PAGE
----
Underground Reading: Northworld Trilogy by David Drake
John D MacDonald's The Key to the Suite

Underground Reading: The Last Wish by Andrzej Sapkowski

The Last Wish /></a>Even though <em><a href=The Blood of Elves won't be released for another month, readers can get a head start on Sapkowski's fantasy series thanks to the previous release of The Last Wish, a collection of short stories featuring Geralt the Witcher.

Geralt is a trained monster-hunter, and the book takes him from one adventure to another. As the Witcher fights ghouls, vampires and djinni, the reader quickly learns that nothing is what it seems. The beasties are often the good guys and the humans the predators. Geralt is operating in a world in a state of change - the old ways are dying out, and the classical races like Dwarves and Elves are being pressed to extinction. As a Witcher, Geralt has adapted to the new world, by helping humans kill the monsters that prey on the outskirts of towns - but he doesn't do this without a twinge of guilt. More often than not, Geralt looks to cure, not kill - often to the disappointment of his bloodthirsty employers.

Set against this slightly angsty background, the short stories blatantly explore the familiar tropes of monster and fairy tales. Throughout the course of the book, Sapkowski retells the stories of both Snow White and Beauty and the Beast in unusual ways, and there are several other original encounters with traditional fairy tales.

Unlike The Blood of Elves, Geralt is actually front-and-center in all these stories. He holds up well under the added scrutiny. He's wise, but not annoyingly so, and competent, but not invincible. Although his distinguishing white hair and skill with the blade are slightly on the side of fanboy nonsense, Geralt is a well-considered and well-developed character.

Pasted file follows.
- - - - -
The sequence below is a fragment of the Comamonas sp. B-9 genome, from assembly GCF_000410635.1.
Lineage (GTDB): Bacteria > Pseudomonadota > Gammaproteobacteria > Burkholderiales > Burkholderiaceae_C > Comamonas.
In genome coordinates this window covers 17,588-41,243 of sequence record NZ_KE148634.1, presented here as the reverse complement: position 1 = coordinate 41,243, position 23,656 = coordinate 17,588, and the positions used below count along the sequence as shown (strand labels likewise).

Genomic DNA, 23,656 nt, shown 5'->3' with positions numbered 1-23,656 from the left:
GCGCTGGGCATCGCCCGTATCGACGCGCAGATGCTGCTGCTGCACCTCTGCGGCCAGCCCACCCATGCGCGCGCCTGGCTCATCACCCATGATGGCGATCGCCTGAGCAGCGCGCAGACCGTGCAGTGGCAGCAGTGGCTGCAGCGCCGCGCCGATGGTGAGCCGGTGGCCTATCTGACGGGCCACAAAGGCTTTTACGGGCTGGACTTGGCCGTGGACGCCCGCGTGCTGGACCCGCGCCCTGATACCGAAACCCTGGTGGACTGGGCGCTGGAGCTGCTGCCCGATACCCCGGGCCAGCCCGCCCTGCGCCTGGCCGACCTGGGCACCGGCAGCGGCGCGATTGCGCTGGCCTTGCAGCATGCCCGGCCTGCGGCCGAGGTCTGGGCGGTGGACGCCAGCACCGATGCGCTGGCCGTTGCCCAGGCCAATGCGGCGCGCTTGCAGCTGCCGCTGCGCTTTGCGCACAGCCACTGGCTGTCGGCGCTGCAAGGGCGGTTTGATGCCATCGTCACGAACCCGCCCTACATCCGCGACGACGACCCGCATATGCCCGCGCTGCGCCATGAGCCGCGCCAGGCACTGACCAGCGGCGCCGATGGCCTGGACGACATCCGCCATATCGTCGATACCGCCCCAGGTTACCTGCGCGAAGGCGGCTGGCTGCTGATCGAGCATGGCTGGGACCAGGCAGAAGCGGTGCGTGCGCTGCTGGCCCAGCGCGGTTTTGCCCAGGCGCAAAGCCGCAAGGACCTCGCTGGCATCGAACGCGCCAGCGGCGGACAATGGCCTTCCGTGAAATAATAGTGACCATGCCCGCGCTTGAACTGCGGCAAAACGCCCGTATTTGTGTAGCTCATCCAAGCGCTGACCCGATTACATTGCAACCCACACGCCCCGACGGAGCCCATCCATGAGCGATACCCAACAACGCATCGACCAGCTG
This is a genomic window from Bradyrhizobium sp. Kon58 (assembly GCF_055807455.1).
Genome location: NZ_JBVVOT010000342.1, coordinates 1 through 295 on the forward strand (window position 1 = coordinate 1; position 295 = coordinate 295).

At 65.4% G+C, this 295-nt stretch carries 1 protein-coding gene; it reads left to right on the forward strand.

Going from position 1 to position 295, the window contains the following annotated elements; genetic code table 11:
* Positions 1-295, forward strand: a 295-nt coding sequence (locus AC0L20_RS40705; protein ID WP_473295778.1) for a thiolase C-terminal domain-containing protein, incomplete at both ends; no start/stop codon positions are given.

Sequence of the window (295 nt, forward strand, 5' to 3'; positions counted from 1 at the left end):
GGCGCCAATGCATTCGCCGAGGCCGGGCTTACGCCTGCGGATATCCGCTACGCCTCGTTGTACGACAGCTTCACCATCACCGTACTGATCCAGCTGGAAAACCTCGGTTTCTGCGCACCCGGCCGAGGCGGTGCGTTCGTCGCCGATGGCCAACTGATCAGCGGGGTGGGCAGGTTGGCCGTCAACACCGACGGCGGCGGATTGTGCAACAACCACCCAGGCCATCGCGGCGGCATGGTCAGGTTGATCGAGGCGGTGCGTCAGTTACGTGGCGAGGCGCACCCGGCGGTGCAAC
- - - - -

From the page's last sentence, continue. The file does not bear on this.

A few of the characters from The Blood of Elves do make appearances, including Dandilion (still my favorite), Ciri's parents and, finally, the long-anticipated Yennefer. Unfortunately, the enchantress and love-interest of Geralt falters a bit. Although Sapkowski tries to imbue her with a bit of emotional depth with a melodramatic backstory, she's a overpowering brat, and Geralt's attraction to her is inexplicable. The idea that she just needed to be 'tamed' by Geralt's understanding is frustrating, offensive and surprisingly unoriginal.

Still, the Yennefer story (sadly, the title story) is the only place where this book falters. Geralt's adventures are exciting and unusual - an unexpectedly enjoyable combination of Joe Abercrombie and the fairy tales of Hermann Hesse.